As Amazon's reach extends into grocery stores with its purchase of Whole Foods, distributors are growing warier that the online seller – and specifically its lightning-fast delivery ability – will threaten their industry next, according to executives in Amazon Elevates ‘Right-Now’ Expectations.
“In my last quarterly manager’s meeting, it was the first time that we had felt some pressures from Amazon,” says Rolly Dyck, vice president, general manager, Schilling Supply Co., La Crosse, WI. “They were in small accounts, where the customers say, ‘Hey, I can get it in the next day versus waiting a week for you guys.’”
Amazon-phobia is on the rise across distribution once again. It follows a couple of quieter years where the company didn’t appear as often in survey responses, but it now appears the Amazon Business model, revamped from AmazonSupply in 2015, is directly targeting distributors by beating them on delivery and selection, as well as price.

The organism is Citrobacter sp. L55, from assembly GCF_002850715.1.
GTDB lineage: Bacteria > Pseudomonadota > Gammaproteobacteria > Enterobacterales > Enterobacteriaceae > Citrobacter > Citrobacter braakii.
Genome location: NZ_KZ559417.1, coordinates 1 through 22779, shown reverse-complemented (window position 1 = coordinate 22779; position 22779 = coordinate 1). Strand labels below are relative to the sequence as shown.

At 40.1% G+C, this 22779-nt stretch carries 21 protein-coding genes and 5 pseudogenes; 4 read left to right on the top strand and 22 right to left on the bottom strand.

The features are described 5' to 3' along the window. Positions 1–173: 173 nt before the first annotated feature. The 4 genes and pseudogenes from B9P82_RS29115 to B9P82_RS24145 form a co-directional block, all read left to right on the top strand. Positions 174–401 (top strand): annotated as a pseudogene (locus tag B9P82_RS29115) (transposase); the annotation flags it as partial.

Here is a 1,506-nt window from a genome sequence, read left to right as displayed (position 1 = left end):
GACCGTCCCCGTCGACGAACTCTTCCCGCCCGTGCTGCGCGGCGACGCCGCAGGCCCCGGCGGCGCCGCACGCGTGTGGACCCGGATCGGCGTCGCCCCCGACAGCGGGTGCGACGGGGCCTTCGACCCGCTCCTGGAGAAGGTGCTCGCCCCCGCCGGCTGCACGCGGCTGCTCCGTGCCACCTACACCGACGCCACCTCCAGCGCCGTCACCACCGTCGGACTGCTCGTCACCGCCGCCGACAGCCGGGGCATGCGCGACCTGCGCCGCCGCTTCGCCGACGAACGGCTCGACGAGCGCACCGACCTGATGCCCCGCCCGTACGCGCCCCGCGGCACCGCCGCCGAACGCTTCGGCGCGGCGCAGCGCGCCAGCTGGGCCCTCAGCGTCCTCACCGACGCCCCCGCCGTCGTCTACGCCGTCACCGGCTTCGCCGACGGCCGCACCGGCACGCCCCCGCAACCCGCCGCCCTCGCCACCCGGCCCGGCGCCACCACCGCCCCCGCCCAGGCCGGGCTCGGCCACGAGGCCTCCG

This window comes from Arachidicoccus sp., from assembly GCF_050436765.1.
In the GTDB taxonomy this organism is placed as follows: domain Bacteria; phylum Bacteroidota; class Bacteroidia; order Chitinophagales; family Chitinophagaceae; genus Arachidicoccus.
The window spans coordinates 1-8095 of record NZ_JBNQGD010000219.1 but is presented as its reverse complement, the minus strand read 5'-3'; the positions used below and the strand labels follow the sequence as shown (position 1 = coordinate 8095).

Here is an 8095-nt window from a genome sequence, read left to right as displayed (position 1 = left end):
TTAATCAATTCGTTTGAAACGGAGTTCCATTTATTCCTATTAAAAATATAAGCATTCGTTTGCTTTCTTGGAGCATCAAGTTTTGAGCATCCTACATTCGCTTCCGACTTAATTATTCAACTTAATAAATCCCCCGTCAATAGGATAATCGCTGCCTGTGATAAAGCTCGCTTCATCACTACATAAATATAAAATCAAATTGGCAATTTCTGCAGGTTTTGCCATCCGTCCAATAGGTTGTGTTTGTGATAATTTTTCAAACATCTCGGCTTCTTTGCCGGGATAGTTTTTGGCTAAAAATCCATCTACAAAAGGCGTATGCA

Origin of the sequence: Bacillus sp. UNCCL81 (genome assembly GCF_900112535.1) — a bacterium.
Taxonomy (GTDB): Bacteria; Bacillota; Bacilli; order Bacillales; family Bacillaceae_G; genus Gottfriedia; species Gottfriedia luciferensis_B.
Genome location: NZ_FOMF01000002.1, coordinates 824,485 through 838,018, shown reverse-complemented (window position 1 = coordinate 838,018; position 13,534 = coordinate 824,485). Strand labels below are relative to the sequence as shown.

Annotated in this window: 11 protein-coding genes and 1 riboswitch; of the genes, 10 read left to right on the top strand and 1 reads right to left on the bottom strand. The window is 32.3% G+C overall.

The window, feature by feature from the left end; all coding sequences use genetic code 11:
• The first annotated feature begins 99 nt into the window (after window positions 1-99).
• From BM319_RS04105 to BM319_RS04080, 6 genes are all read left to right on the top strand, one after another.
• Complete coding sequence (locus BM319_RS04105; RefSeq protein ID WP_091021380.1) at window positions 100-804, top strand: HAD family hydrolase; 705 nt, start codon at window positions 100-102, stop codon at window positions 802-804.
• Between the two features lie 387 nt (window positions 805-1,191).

The company is changing the way many distributors view their delivery capabilities, in part because B2B buyers are so used to getting shipments delivered quickly at their homes and now want that at work, says Paul Giler, regional industrial sales manager, Mayer Electric Supply, Birmingham, AL.
“Customers are expecting more from us than they ever have in the past,” he says. “Part of that comes from the Amazon model.”
The Amazon model also favors the generational shift, which is happening every day as baby boomers retire and millennials take on procurement roles, according to Scott Bebenek, president, Independent Distributors Inc., Mississauga, ON.
“I know that distributors who don’t adapt to this will be catering to a shrinking pool of end users that are all really closer to retirement and they are going to lose touch with the people that are taking those people’s place,” Bebenek says.